There may, however, be another factor at play. In the JAMA article, the writers point out that “Unlike practitioners, health care institutions need not report payments made to resolve negligence claims against them.” The reason for this is “corporate shielding,” which allows hospitals and facilities to take the hit, so to speak, instead of the actual doctor or professional who made the mistake. The implication here is that the number of actual medical malpractice claims could be much higher than what is reported, for potentially two reasons:
- The National Practitioner Data Bank – a repository of closed claims against healthcare practitioners – does not keep track of institutions that have settled claims.
- Settlements of any kind are often confidential, which makes it very difficult to get accurate numbers for payouts.
One reason corporate shielding is so common is that more and more independently owned and operated hospitals are closing. (Kentucky has lost five rural hospitals since 2009, and is on track to lose more.) Dr. Martin Gaynor, the E.J. Barone University Professor of Economics and Public Policy at Carnegie Mellon University and a former Director of the Bureau of Economics at the U.S. Federal Trade Commission, told News 5 Cleveland that “in the past 20 years, there have been more than 1,600 hospital consolidations around the country,” and that the quality of care at such facilities often deteriorates. When these mergers turn hospitals into corporations, however, the institutions are then protected by the laws which govern corporations.
In short, we may never know just how many people are truly victims of medical malpractice, how many doctors are committing these errors, and how much compensation is actually being paid.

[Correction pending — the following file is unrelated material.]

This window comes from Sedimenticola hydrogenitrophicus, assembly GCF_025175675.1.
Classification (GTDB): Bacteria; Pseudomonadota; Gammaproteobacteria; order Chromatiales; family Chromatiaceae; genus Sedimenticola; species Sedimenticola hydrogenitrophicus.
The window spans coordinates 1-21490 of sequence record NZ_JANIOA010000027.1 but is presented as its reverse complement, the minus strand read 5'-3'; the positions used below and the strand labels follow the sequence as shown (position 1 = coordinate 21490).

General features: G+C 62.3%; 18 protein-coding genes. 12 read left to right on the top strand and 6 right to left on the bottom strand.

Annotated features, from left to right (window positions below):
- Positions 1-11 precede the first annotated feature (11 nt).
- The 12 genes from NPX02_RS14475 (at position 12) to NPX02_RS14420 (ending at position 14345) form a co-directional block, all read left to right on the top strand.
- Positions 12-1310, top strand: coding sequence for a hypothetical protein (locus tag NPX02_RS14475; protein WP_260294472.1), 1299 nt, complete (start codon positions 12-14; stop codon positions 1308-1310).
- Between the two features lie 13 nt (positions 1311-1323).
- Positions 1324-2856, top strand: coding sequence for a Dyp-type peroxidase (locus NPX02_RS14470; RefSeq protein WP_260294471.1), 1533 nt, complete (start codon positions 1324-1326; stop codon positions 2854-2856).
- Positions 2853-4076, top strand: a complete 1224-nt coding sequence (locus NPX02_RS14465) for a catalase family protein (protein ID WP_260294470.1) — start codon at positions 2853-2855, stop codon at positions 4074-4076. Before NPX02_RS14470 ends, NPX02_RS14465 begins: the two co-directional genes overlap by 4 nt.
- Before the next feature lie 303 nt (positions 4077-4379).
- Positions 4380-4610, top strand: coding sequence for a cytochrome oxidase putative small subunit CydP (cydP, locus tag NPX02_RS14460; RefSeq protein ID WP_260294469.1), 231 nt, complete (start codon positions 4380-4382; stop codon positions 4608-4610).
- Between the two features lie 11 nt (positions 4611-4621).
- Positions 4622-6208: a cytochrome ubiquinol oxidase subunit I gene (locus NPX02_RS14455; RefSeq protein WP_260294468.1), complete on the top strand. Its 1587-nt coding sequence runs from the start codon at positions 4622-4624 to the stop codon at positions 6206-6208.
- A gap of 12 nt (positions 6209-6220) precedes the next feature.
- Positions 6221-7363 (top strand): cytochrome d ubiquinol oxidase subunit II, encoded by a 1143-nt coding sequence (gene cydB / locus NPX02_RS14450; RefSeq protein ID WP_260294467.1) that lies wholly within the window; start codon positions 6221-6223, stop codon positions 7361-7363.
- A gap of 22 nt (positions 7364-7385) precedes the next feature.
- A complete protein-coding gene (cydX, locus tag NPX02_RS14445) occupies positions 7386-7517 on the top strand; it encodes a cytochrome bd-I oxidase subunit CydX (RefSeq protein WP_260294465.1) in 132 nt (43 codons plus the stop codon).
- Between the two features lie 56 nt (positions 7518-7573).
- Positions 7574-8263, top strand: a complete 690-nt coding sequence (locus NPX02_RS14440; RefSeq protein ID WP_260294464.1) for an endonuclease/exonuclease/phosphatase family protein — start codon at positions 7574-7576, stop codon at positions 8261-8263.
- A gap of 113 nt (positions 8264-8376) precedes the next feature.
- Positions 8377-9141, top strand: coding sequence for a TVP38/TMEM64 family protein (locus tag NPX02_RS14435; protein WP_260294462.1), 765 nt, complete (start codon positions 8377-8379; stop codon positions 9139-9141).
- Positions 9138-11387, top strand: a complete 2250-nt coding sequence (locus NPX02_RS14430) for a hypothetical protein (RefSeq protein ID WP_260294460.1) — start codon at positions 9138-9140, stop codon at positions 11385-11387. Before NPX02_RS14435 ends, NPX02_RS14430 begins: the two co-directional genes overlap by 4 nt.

An experienced medical malpractice lawyer is critical
Imagine for a moment that your loved one was irreparably harmed by an act of medical negligence. Perhaps a surgeon made an error and that mistake rendered your spouse paralyzed. Perhaps a mistake was made during labor and delivery, and your child has sustained permanent brain damage. Maybe Radiology made a diagnostic error and your loved one ended up undergoing treatment for a condition he or she did not have, while his or her real illness was allowed to progress.
These are the types of medical malpractice cases Wilt Injury Lawyers handle: cases where people’s lives are changed, often forever. We know exactly what the average victim is up against when a medical mistake takes everything away. We know that medical facilities often employ a small army of lawyers and legal assistants, and that they are protected by the same laws and regulations which allow corporate malfeasance to proliferate in other industries.
We also know that by putting the full power of our team and our extensive resource network behind every case, we give our clients the best possible chance at recovery. We prepare every case we take for trial, even though many cases end up settling before a verdict can be rendered. We employ the latest cutting-edge technology in our presentations, so that juries can see for themselves what went wrong, and what price you have paid for those mistakes. Our network is comprised of medical experts, financial experts, life planners, and other professionals who help us present your story in full. We make sure that juries and opposing counsel understand the full scope of your injuries, and the full scope of your losses – then, now, and in the future.
Wilt Injury Lawyers has never backed down from a fight. If you believe you or your loved one was a victim of medical malpractice in Kentucky, we want to hear your story. Call us or fill out our contact form to schedule a free consultation at one of our offices in Lexington or Louisville. If you cannot travel, we can schedule a phone or video conference instead. Proudly serving Kentucky, Ohio, and West Virginia.